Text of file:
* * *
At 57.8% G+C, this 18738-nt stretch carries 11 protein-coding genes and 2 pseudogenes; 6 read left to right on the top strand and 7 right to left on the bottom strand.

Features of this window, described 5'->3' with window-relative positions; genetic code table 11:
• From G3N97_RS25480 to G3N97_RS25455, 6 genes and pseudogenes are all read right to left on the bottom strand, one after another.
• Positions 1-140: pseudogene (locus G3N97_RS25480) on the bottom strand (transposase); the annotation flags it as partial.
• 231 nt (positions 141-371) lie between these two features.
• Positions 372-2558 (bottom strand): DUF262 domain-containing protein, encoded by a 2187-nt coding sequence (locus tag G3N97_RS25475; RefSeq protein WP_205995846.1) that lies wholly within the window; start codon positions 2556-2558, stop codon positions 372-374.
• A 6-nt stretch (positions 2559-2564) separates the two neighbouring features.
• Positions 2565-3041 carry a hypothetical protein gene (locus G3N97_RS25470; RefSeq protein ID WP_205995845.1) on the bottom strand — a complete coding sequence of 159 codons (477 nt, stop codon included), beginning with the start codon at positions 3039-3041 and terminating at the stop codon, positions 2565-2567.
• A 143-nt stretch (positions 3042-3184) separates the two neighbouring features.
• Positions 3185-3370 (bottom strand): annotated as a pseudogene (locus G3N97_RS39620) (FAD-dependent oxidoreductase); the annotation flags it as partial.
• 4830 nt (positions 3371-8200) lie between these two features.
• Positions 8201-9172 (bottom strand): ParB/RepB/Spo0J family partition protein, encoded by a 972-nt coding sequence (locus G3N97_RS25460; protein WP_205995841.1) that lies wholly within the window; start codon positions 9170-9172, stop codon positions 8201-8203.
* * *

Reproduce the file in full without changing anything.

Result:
At 57.8% G+C, this 18738-nt stretch carries 11 protein-coding genes and 2 pseudogenes; 6 read left to right on the top strand and 7 right to left on the bottom strand.

Features of this window, described 5'->3' with window-relative positions; genetic code table 11:
• From G3N97_RS25480 to G3N97_RS25455, 6 genes and pseudogenes are all read right to left on the bottom strand, one after another.
• Positions 1-140: pseudogene (locus G3N97_RS25480) on the bottom strand (transposase); the annotation flags it as partial.
• 231 nt (positions 141-371) lie between these two features.
• Positions 372-2558 (bottom strand): DUF262 domain-containing protein, encoded by a 2187-nt coding sequence (locus tag G3N97_RS25475; RefSeq protein WP_205995846.1) that lies wholly within the window; start codon positions 2556-2558, stop codon positions 372-374.
• A 6-nt stretch (positions 2559-2564) separates the two neighbouring features.
• Positions 2565-3041 carry a hypothetical protein gene (locus G3N97_RS25470; RefSeq protein ID WP_205995845.1) on the bottom strand — a complete coding sequence of 159 codons (477 nt, stop codon included), beginning with the start codon at positions 3039-3041 and terminating at the stop codon, positions 2565-2567.
• A 143-nt stretch (positions 3042-3184) separates the two neighbouring features.
• Positions 3185-3370 (bottom strand): annotated as a pseudogene (locus G3N97_RS39620) (FAD-dependent oxidoreductase); the annotation flags it as partial.
• 4830 nt (positions 3371-8200) lie between these two features.
• Positions 8201-9172 (bottom strand): ParB/RepB/Spo0J family partition protein, encoded by a 972-nt coding sequence (locus G3N97_RS25460; protein WP_205995841.1) that lies wholly within the window; start codon positions 9170-9172, stop codon positions 8201-8203.